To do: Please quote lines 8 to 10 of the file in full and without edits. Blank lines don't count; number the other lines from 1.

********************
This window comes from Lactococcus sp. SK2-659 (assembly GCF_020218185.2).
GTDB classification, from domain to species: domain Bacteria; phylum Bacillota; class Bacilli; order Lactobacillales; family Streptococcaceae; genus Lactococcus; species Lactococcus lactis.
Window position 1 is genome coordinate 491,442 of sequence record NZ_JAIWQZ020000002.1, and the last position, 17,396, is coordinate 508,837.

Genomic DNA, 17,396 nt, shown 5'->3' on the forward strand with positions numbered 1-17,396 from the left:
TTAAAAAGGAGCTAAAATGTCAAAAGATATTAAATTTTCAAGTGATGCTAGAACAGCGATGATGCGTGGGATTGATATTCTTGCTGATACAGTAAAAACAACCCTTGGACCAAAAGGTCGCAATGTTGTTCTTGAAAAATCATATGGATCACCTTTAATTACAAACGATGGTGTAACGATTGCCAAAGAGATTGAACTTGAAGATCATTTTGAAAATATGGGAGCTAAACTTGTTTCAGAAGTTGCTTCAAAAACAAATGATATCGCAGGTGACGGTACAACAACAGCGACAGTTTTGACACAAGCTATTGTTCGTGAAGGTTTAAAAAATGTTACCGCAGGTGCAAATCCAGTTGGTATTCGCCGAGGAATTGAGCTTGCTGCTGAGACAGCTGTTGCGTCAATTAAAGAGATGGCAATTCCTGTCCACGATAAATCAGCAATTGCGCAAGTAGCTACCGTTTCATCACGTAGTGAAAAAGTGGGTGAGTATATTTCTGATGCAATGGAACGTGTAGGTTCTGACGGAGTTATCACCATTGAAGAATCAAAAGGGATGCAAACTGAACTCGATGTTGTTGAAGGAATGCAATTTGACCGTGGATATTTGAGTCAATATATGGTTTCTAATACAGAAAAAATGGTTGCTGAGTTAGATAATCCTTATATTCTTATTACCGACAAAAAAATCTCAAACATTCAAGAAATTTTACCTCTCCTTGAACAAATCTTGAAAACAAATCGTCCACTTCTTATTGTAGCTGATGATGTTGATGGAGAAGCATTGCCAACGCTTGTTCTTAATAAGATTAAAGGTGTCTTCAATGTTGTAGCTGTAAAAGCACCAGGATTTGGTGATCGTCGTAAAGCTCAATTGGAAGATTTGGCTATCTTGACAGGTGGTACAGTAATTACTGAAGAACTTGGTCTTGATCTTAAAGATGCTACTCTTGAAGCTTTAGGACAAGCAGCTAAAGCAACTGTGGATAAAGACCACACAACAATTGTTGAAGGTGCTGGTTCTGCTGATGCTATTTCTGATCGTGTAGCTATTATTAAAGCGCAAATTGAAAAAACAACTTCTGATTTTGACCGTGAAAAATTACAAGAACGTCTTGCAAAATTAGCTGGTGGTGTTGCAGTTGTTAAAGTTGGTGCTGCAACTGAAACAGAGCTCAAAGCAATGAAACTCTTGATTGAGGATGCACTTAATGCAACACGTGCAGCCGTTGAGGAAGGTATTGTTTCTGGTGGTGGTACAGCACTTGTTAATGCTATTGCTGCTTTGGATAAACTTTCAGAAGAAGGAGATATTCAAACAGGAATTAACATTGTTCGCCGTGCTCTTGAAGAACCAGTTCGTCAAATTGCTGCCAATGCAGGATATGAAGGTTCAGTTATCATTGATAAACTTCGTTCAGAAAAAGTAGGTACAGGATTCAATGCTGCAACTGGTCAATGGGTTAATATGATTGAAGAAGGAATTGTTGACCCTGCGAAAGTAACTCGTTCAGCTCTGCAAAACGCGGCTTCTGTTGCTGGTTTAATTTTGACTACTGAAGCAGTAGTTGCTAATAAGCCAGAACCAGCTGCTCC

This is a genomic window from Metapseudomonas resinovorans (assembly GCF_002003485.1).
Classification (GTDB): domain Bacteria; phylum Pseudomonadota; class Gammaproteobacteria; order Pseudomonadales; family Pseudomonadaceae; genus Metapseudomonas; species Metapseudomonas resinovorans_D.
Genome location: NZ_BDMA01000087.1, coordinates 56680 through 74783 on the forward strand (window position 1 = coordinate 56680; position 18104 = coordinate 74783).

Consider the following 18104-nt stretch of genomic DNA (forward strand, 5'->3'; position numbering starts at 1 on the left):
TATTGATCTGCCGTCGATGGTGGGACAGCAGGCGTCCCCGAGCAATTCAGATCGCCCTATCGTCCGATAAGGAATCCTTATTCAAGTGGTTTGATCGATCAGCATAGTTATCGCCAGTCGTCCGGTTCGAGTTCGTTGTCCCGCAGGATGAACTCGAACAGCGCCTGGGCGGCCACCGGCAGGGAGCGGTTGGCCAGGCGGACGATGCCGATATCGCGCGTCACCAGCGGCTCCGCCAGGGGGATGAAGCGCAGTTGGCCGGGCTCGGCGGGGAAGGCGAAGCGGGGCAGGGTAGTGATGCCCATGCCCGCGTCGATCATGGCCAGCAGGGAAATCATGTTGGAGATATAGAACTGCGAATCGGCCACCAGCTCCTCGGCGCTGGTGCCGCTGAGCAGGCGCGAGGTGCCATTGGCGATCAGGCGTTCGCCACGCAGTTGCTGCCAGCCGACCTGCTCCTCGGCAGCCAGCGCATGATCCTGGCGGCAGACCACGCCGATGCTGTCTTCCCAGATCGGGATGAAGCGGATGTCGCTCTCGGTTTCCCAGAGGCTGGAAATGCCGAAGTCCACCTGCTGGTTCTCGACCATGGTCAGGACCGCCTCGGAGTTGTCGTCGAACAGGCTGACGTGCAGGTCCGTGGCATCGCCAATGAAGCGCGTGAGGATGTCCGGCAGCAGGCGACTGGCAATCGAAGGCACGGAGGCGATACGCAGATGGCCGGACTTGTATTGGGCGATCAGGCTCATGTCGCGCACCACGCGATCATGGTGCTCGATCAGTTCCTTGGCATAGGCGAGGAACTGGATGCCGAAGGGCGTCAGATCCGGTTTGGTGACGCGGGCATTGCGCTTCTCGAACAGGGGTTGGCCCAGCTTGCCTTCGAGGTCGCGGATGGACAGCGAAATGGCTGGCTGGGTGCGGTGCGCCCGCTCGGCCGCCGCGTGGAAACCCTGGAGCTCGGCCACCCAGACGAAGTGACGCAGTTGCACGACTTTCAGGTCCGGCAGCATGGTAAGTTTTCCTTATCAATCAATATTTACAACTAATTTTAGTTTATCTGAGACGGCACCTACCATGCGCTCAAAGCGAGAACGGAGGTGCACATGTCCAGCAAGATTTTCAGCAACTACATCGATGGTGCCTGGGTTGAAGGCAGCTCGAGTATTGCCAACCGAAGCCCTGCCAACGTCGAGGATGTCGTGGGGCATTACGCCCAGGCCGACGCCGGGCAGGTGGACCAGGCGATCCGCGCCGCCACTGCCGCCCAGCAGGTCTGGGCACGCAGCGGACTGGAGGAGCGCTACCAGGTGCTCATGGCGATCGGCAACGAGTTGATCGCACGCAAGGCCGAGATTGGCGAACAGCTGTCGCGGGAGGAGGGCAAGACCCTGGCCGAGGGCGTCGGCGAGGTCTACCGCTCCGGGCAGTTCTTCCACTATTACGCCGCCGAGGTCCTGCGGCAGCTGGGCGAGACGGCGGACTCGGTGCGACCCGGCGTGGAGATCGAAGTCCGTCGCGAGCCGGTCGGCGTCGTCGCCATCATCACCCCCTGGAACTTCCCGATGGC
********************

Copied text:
Genome location: NZ_BDMA01000087.1, coordinates 56680 through 74783 on the forward strand (window position 1 = coordinate 56680; position 18104 = coordinate 74783).

Consider the following 18104-nt stretch of genomic DNA (forward strand, 5'->3'; position numbering starts at 1 on the left):
TATTGATCTGCCGTCGATGGTGGGACAGCAGGCGTCCCCGAGCAATTCAGATCGCCCTATCGTCCGATAAGGAATCCTTATTCAAGTGGTTTGATCGATCAGCATAGTTATCGCCAGTCGTCCGGTTCGAGTTCGTTGTCCCGCAGGATGAACTCGAACAGCGCCTGGGCGGCCACCGGCAGGGAGCGGTTGGCCAGGCGGACGATGCCGATATCGCGCGTCACCAGCGGCTCCGCCAGGGGGATGAAGCGCAGTTGGCCGGGCTCGGCGGGGAAGGCGAAGCGGGGCAGGGTAGTGATGCCCATGCCCGCGTCGATCATGGCCAGCAGGGAAATCATGTTGGAGATATAGAACTGCGAATCGGCCACCAGCTCCTCGGCGCTGGTGCCGCTGAGCAGGCGCGAGGTGCCATTGGCGATCAGGCGTTCGCCACGCAGTTGCTGCCAGCCGACCTGCTCCTCGGCAGCCAGCGCATGATCCTGGCGGCAGACCACGCCGATGCTGTCTTCCCAGATCGGGATGAAGCGGATGTCGCTCTCGGTTTCCCAGAGGCTGGAAATGCCGAAGTCCACCTGCTGGTTCTCGACCATGGTCAGGACCGCCTCGGAGTTGTCGTCGAACAGGCTGACGTGCAGGTCCGTGGCATCGCCAATGAAGCGCGTGAGGATGTCCGGCAGCAGGCGACTGGCAATCGAAGGCACGGAGGCGATACGCAGATGGCCGGACTTGTATTGGGCGATCAGGCTCATGTCGCGCACCACGCGATCATGGTGCTCGATCAGTTCCTTGGCATAGGCGAGGAACTGGATGCCGAAGGGCGTCAGATCCGGTTTGGTGACGCGGGCATTGCGCTTCTCGAACAGGGGTTGGCCCAGCTTGCCTTCGAGGTCGCGGATGGACAGCGAAATGGCTGGCTGGGTGCGGTGCGCCCGCTCGGCCGCCGCGTGGAAACCCTGGAGCTCGGCCACCCAGACGAAGTGACGCAGTTGCACGACTTTCAGGTCCGGCAGCATGGTAAGTTTTCCTTATCAATCAATATTTACAACTAATTTTAGTTTATCTGAGACGGCACCTACCATGCGCTCAAAGCGAGAACGGAGGTGCACATGTCCAGCAAGATTTTCAGCAACTACATCGATGGTGCCTGGGTTGAAGGCAGCTCGAGTATTGCCAACCGAAGCCCTGCCAACGTCGAGGATGTCGTGGGGCATTACGCCCAGGCCGACGCCGGGCAGGTGGACCAGGCGATCCGCGCCGCCACTGCCGCCCAGCAGGTCTGGGCACGCAGCGGACTGGAGGAGCGCTACCAGGTGCTCATGGCGATCGGCAACGAGTTGATCGCACGCAAGGCCGAGATTGGCGAACAGCTGTCGCGGGAGGAGGGCAAGACCCTGGCCGAGGGCGTCGGCGAGGTCTACCGCTCCGGGCAGTTCTTCCACTATTACGCCGCCGAGGTCCTGCGGCAGCTGGGCGAGACGGCGGACTCGGTGCGACCCGGCGTGGAGATCGAAGTCCGTCGCGAGCCGGTCGGCGTCGTCGCCATCATCACCCCCTGGAACTTCCCGATGGC